Zombies Reloaded

Posted in How to Build on July 8, 2016

By Melissa DeTora

Melissa is a former Magic pro player and strategy writer who is now working in R&D on the Play Design team.

The Eldritch Moon Card Image Gallery is now live! I hope you all enjoy the set as much as I enjoyed developing it! One of my jobs when I was on the development team in Magic R&D was playtesting on the FFL team (Future Future League, our internal playtesting league). This team builds and tests decks for Standard with the goal of making the format fun and balanced. For Shadows over Innistrad, one of the things we were sure about was that the tribes were not quite strong enough to be powerful contenders in Standard. We hoped that Eldritch Moon would fix that.

Zombies was one of the decks I worked on, and I spent a lot of time with it. It was kind of my baby, so to speak. I loved the Zombie synergy that Shadows over Innistrad had to offer, and did what I could to get cards like Diregraf Colossus and Relentless Dead to work in Standard. Unfortunately, the deck was just not quite strong enough after Shadows was finalized. Here are some reasons why.

For reference, you can see a previous version of Blue-Black Zombies here.

Not Enough Raw Power or Win Conditions

Despite the massive amount of synergy that this Zombie deck has, Screeching Skaab is just not a powerful Magic card. It sure does feel good to cast one, mill a Risen Executioner and another Zombie, and then play a 4/4 Diregraf Colossus on turn three. While that play is this deck's version of "living the dream," that particular scenario happens very infrequently. At the end of the day, Screeching Skaab is just a 2/1 for two—a rate that's just not powerful enough to be impactful in Standard.

Many of the creatures in this deck are simply not great on their own and actually require a lot of setup to work. Relentless Dead received so much hype when it was previewed over three months ago. There was a time when it was the hottest mythic rare in Shadows and everyone wanted to build decks around it. Now we know that Relentless Dead just isn't functioning in Standard. It's not because it's a weak card—it is actually a very strong card! It just needs a lot of support to work. You need sacrifice outlets, ways to get Zombies in your graveyard, lots of mana, and creatures that are actually worth returning to the battlefield. Combining these four factors means that Relentless Dead is bound to fail in this Standard format.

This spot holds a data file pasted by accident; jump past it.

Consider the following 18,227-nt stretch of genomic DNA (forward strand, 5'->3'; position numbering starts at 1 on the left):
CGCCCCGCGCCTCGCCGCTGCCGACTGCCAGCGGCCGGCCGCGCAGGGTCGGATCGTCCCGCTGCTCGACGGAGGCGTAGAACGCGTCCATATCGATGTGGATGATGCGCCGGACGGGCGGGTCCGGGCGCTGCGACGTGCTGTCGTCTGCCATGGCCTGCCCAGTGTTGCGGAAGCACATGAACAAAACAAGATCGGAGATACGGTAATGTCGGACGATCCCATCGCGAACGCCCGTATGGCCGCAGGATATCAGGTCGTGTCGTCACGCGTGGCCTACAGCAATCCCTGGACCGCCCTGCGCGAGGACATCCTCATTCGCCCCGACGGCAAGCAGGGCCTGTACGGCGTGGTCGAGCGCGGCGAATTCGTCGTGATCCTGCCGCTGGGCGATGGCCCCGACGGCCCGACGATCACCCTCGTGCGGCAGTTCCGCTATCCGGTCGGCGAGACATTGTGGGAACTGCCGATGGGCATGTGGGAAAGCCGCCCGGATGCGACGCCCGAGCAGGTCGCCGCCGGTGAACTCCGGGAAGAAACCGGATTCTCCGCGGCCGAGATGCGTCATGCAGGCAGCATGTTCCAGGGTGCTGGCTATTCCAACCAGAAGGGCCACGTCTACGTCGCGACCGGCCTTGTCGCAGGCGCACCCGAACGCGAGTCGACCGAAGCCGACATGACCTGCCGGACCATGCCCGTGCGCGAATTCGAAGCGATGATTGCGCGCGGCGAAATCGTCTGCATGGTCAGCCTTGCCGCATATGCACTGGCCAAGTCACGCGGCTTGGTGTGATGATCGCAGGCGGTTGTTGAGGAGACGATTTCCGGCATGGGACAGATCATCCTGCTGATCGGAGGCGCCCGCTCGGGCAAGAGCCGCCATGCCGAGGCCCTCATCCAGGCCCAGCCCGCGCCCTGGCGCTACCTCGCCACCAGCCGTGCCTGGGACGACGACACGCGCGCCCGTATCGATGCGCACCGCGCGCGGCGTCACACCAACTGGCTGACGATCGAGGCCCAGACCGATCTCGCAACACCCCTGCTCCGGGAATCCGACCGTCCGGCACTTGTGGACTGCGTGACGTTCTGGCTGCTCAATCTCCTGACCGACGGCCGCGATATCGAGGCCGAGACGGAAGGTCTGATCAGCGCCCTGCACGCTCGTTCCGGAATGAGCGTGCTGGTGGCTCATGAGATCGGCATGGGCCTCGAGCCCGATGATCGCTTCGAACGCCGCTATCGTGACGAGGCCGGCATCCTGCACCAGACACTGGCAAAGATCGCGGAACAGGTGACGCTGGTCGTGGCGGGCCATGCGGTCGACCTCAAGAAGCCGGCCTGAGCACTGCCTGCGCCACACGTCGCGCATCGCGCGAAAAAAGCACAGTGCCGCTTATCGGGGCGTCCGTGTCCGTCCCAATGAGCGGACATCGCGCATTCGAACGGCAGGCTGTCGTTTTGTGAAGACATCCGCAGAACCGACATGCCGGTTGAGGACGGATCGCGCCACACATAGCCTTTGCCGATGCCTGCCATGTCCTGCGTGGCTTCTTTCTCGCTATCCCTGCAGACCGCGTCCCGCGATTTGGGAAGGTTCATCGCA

Not Enough Zombie Synergy, Too Much Anti-Synergy

I just explained that the Zombie deck had synergy but not enough power, but now I'm saying that Blue-Black Zombies actually doesn't have enough Zombie synergy. What happened? On paper, the deck does look pretty synergistic, but overall the cards are not consistent enough for its synergy to occur all the time.

One example of this is Prized Amalgam. This creature was clearly made for a deck like Blue-Black Zombies, a deck with self-mill themes and ways to return creatures to the battlefield. In practice, Prized Amalgam just doesn't work nearly as often as it should. The deck only has a handful of ways to return creatures to the battlefield. One is Relentless Dead, the card we just talked about. The main problem here is that Relentless Dead doesn't die frequently enough to be able to return Zombies consistently. Your opponent can choose not to kill it, or kill it while you're tapped out so you can't benefit from its triggered abilities. A sacrifice outlet such as Nantuko Husk gets around this, but it's still a card you have to have on the battlefield. Overall too many things have to go right to return a Prized Amalgam to play with a Relentless Dead trigger.

Geralf's Masterpiece is a card I love and thought would see significantly more play than it has. It's a 7/7 flyer for 3UU. That seems great! Many players were turned off by its activated ability. Discarding three cards for an effect that is easily disruptable (in this case, the effect is getting a 7/7 flyer) is not appealing. This Standard format is very removal-heavy, with spells like Declaration in Stone, Stasis Snare, and Ruinous Path being everywhere. Overall the cost of discarding three cards is not worth the effect, even if you are also getting a Prized Amalgam in the exchange.